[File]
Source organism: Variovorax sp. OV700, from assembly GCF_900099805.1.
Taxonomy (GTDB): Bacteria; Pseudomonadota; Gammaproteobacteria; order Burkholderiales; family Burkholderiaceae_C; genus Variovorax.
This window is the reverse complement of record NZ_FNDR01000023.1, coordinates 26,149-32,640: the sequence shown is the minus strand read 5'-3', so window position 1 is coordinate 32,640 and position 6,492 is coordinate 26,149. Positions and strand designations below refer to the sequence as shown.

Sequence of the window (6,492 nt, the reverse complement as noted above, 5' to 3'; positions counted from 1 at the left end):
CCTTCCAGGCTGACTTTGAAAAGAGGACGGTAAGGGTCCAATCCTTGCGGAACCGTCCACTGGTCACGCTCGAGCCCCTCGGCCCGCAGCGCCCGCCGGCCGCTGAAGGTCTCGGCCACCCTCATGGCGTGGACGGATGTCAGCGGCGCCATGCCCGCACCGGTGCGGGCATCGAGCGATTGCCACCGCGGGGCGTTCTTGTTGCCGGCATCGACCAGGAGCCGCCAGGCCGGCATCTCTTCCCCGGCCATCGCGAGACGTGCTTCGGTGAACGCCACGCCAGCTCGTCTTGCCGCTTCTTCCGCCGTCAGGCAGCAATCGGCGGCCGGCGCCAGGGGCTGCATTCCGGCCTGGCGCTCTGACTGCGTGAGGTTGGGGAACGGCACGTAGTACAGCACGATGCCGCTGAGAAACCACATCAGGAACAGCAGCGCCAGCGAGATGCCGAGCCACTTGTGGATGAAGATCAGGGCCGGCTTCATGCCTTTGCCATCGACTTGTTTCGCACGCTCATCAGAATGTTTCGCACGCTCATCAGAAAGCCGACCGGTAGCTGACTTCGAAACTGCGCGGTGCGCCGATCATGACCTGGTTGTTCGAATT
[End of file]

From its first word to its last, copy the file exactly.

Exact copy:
Source organism: Variovorax sp. OV700, from assembly GCF_900099805.1.
Taxonomy (GTDB): Bacteria; Pseudomonadota; Gammaproteobacteria; order Burkholderiales; family Burkholderiaceae_C; genus Variovorax.
This window is the reverse complement of record NZ_FNDR01000023.1, coordinates 26,149-32,640: the sequence shown is the minus strand read 5'-3', so window position 1 is coordinate 32,640 and position 6,492 is coordinate 26,149. Positions and strand designations below refer to the sequence as shown.

Sequence of the window (6,492 nt, the reverse complement as noted above, 5' to 3'; positions counted from 1 at the left end):
CCTTCCAGGCTGACTTTGAAAAGAGGACGGTAAGGGTCCAATCCTTGCGGAACCGTCCACTGGTCACGCTCGAGCCCCTCGGCCCGCAGCGCCCGCCGGCCGCTGAAGGTCTCGGCCACCCTCATGGCGTGGACGGATGTCAGCGGCGCCATGCCCGCACCGGTGCGGGCATCGAGCGATTGCCACCGCGGGGCGTTCTTGTTGCCGGCATCGACCAGGAGCCGCCAGGCCGGCATCTCTTCCCCGGCCATCGCGAGACGTGCTTCGGTGAACGCCACGCCAGCTCGTCTTGCCGCTTCTTCCGCCGTCAGGCAGCAATCGGCGGCCGGCGCCAGGGGCTGCATTCCGGCCTGGCGCTCTGACTGCGTGAGGTTGGGGAACGGCACGTAGTACAGCACGATGCCGCTGAGAAACCACATCAGGAACAGCAGCGCCAGCGAGATGCCGAGCCACTTGTGGATGAAGATCAGGGCCGGCTTCATGCCTTTGCCATCGACTTGTTTCGCACGCTCATCAGAATGTTTCGCACGCTCATCAGAAAGCCGACCGGTAGCTGACTTCGAAACTGCGCGGTGCGCCGATCATGACCTGGTTGTTCGAATT